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Accidental Heparinization of a Newborn Infant

Stanley P. Galant, MD
Am J Dis Child. 1967;114(3):313-319. doi:10.1001/archpedi.1967.02090240127014.
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IN THE NEWBORN period, the elimination of certain drugs may be hampered by the immaturity of the hepatic excretory and detoxifying function or by limited renal excretory capability. There may be an "alteration of the therapeutic response in the form of accentuation of toxicity or prolongation and intensification of the therapeutic effect."1,2 Although the accidental administration of toxic doses of heparin to the pediatric patient has been the subject of two recent articles,3,4 this potential hazard does not seem to be generally appreciated. The purpose of this paper is to alert the pediatrician to the danger of heparin, particularly in the neonatal period. The following is a description of our experience with a neonate who was inadvertently given excessive doses of heparin.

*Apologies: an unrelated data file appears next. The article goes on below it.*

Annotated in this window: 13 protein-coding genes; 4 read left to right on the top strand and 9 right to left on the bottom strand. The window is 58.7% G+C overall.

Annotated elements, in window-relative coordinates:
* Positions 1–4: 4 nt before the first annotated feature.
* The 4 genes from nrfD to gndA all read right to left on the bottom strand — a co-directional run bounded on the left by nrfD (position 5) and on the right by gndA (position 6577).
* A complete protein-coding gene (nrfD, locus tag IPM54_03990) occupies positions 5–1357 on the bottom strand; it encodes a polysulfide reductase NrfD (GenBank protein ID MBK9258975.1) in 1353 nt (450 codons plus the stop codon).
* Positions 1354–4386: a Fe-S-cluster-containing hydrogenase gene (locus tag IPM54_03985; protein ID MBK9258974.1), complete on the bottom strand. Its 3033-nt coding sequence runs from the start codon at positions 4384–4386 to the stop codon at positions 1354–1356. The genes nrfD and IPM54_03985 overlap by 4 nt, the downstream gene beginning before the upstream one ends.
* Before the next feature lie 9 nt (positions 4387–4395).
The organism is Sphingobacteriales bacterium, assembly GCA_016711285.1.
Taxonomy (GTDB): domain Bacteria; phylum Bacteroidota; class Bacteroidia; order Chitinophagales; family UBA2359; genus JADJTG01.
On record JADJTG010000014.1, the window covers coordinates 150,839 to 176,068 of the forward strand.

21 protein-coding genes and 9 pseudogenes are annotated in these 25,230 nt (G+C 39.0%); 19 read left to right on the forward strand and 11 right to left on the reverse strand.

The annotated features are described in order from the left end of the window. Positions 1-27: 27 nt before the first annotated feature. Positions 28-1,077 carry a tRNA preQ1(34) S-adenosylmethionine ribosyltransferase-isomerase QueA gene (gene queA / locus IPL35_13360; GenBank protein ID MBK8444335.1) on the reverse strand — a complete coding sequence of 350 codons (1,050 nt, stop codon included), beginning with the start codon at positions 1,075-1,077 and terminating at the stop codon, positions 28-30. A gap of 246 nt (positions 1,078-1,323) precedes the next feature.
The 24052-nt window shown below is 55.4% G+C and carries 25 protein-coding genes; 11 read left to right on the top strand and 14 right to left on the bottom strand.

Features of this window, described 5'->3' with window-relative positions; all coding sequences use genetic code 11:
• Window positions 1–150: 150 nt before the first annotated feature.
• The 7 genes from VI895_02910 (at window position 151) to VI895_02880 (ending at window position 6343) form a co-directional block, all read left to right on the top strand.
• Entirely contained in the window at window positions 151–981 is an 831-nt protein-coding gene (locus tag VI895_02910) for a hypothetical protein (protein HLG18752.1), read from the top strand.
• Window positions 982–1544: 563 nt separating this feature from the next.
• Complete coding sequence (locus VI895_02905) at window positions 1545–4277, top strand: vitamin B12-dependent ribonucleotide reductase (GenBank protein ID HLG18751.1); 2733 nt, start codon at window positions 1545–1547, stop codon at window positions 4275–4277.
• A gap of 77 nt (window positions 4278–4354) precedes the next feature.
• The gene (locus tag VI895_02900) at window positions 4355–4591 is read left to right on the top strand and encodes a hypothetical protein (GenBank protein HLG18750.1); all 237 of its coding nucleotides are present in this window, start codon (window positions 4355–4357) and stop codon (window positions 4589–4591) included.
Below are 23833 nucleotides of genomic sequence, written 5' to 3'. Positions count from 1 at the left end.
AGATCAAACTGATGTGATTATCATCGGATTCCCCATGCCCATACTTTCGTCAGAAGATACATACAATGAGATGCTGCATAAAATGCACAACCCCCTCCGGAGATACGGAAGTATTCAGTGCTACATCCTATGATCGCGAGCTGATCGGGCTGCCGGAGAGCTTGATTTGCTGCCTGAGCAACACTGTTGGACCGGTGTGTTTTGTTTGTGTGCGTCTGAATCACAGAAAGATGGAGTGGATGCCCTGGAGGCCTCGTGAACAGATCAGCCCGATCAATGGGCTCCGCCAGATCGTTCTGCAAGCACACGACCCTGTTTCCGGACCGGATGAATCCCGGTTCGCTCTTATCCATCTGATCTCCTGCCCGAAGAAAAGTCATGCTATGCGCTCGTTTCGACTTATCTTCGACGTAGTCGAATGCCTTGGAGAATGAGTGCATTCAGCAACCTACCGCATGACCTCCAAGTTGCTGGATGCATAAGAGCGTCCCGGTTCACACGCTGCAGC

Report of a Case  This 3 kg (7 lb) girl infant was the product of a full-term uncomplicated gestation and apparently uneventful delivery, except for polyhydramnios.

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